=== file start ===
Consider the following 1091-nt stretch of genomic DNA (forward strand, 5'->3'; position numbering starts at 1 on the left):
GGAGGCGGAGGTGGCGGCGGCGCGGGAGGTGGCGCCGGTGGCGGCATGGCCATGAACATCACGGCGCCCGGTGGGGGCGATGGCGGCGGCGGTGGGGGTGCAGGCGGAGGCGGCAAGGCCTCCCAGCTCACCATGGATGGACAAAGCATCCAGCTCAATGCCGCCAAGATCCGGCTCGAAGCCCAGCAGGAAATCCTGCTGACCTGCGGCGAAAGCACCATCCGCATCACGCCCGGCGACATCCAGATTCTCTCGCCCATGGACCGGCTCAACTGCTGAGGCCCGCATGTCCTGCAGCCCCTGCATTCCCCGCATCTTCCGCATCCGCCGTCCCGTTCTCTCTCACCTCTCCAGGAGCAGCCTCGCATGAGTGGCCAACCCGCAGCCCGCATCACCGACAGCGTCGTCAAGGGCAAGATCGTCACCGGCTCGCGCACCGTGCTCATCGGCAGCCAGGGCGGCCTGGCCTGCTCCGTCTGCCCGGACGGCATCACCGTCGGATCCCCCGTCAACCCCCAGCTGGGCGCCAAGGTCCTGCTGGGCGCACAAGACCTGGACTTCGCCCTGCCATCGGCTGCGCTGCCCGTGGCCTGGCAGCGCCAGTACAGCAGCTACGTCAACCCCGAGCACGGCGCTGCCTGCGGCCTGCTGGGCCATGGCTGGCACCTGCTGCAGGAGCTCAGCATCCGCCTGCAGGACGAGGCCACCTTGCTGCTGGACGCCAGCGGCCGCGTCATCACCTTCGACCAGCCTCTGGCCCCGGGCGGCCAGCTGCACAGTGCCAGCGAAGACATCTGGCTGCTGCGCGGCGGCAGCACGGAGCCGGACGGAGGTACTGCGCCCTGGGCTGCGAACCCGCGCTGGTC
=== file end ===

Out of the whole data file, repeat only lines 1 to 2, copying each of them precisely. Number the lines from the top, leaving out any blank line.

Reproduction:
Consider the following 1091-nt stretch of genomic DNA (forward strand, 5'->3'; position numbering starts at 1 on the left):
GGAGGCGGAGGTGGCGGCGGCGCGGGAGGTGGCGCCGGTGGCGGCATGGCCATGAACATCACGGCGCCCGGTGGGGGCGATGGCGGCGGCGGTGGGGGTGCAGGCGGAGGCGGCAAGGCCTCCCAGCTCACCATGGATGGACAAAGCATCCAGCTCAATGCCGCCAAGATCCGGCTCGAAGCCCAGCAGGAAATCCTGCTGACCTGCGGCGAAAGCACCATCCGCATCACGCCCGGCGACATCCAGATTCTCTCGCCCATGGACCGGCTCAACTGCTGAGGCCCGCATGTCCTGCAGCCCCTGCATTCCCCGCATCTTCCGCATCCGCCGTCCCGTTCTCTCTCACCTCTCCAGGAGCAGCCTCGCATGAGTGGCCAACCCGCAGCCCGCATCACCGACAGCGTCGTCAAGGGCAAGATCGTCACCGGCTCGCGCACCGTGCTCATCGGCAGCCAGGGCGGCCTGGCCTGCTCCGTCTGCCCGGACGGCATCACCGTCGGATCCCCCGTCAACCCCCAGCTGGGCGCCAAGGTCCTGCTGGGCGCACAAGACCTGGACTTCGCCCTGCCATCGGCTGCGCTGCCCGTGGCCTGGCAGCGCCAGTACAGCAGCTACGTCAACCCCGAGCACGGCGCTGCCTGCGGCCTGCTGGGCCATGGCTGGCACCTGCTGCAGGAGCTCAGCATCCGCCTGCAGGACGAGGCCACCTTGCTGCTGGACGCCAGCGGCCGCGTCATCACCTTCGACCAGCCTCTGGCCCCGGGCGGCCAGCTGCACAGTGCCAGCGAAGACATCTGGCTGCTGCGCGGCGGCAGCACGGAGCCGGACGGAGGTACTGCGCCCTGGGCTGCGAACCCGCGCTGGTC